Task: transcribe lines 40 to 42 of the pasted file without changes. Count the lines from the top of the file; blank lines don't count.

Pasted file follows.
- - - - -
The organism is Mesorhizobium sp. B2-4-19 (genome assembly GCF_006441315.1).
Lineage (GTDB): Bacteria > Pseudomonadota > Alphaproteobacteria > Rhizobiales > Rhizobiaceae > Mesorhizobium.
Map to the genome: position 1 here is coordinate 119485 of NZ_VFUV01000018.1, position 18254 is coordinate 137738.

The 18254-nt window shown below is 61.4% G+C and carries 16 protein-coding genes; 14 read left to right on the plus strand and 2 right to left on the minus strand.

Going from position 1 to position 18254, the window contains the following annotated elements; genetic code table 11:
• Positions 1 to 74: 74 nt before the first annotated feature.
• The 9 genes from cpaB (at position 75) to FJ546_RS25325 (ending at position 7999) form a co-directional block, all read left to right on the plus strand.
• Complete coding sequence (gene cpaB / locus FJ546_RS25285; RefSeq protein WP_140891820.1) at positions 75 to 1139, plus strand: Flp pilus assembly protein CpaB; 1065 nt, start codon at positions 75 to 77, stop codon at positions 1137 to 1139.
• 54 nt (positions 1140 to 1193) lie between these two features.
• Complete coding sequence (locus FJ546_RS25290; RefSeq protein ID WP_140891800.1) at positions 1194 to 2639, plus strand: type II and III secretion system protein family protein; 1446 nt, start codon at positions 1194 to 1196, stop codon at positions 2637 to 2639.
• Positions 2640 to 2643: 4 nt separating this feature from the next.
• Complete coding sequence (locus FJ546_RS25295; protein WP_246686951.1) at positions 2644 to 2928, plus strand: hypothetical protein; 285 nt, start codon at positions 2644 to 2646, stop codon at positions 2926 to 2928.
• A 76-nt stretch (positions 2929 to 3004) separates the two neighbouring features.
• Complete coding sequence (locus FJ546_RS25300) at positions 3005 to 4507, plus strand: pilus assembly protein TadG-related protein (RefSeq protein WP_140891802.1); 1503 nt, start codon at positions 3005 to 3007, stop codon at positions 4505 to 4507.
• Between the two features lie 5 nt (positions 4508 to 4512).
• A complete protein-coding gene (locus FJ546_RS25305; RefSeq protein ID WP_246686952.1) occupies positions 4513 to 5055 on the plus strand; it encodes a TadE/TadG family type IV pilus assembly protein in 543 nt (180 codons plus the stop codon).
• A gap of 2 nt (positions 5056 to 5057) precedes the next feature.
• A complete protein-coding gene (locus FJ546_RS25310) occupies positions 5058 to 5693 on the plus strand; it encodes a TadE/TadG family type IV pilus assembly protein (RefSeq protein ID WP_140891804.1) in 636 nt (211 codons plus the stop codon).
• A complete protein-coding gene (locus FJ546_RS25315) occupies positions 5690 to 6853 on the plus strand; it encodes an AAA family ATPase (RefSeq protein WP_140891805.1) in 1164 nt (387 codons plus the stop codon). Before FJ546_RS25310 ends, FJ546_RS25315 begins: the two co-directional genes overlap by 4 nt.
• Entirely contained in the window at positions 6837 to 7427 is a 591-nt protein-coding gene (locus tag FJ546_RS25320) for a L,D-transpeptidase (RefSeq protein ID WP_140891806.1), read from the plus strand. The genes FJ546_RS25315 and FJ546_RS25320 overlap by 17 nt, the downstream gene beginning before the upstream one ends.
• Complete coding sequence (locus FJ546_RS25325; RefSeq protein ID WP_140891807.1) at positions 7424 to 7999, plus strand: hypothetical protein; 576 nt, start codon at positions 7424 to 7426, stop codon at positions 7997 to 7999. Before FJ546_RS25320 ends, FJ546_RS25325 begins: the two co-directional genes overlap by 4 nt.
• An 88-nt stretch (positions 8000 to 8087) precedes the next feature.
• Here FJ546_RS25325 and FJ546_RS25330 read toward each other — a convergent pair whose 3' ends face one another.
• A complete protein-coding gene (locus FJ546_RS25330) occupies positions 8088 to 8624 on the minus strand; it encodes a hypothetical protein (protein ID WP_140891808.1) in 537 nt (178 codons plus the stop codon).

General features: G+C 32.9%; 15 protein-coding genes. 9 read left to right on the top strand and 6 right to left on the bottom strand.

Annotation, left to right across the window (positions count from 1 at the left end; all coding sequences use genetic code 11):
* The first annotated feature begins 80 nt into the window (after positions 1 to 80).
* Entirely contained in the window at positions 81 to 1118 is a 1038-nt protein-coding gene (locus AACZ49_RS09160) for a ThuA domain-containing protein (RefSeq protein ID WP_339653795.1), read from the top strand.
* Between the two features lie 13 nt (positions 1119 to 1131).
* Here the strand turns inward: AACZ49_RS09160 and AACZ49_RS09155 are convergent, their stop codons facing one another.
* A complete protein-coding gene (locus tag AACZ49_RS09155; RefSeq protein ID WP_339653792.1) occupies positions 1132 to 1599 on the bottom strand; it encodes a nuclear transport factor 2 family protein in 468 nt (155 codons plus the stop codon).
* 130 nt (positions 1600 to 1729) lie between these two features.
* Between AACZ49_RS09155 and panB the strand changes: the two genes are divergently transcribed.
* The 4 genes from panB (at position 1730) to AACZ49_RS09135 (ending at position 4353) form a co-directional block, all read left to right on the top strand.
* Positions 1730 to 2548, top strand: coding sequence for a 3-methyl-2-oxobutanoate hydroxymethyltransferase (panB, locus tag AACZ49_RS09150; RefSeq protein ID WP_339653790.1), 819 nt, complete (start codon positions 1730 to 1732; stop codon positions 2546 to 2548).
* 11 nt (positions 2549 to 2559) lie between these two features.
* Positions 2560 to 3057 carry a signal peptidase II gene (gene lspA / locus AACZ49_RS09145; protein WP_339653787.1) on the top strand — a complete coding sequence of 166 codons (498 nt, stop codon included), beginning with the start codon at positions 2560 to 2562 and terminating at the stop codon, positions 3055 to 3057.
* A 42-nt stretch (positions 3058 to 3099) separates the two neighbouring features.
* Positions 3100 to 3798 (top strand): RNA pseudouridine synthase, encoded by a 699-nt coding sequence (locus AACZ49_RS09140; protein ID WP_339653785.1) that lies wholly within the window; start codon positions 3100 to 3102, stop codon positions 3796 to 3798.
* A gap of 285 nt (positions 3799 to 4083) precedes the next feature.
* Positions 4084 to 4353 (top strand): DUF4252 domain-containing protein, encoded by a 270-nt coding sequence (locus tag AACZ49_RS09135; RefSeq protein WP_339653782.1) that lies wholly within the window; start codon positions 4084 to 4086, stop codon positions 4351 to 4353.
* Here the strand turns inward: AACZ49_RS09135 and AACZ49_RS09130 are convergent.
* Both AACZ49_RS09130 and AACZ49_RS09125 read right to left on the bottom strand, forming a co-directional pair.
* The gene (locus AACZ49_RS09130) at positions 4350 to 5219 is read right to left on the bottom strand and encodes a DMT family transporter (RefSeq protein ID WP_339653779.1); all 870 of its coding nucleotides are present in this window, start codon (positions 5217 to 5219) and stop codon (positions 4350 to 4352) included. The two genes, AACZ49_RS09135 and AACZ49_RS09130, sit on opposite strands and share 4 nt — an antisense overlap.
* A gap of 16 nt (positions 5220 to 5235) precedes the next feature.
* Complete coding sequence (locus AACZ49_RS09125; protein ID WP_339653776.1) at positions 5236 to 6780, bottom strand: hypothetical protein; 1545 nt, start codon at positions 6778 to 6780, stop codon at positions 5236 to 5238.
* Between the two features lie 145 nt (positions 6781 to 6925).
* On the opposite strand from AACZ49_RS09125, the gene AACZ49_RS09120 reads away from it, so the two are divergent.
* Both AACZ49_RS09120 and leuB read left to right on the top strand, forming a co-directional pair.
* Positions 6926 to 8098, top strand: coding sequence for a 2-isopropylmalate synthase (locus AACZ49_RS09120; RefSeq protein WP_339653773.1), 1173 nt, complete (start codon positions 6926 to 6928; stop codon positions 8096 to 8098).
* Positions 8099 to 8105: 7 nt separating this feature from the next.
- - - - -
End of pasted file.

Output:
* A gap of 285 nt (positions 3799 to 4083) precedes the next feature.
* Positions 4084 to 4353 (top strand): DUF4252 domain-containing protein, encoded by a 270-nt coding sequence (locus tag AACZ49_RS09135; RefSeq protein WP_339653782.1) that lies wholly within the window; start codon positions 4084 to 4086, stop codon positions 4351 to 4353.
* Here the strand turns inward: AACZ49_RS09135 and AACZ49_RS09130 are convergent.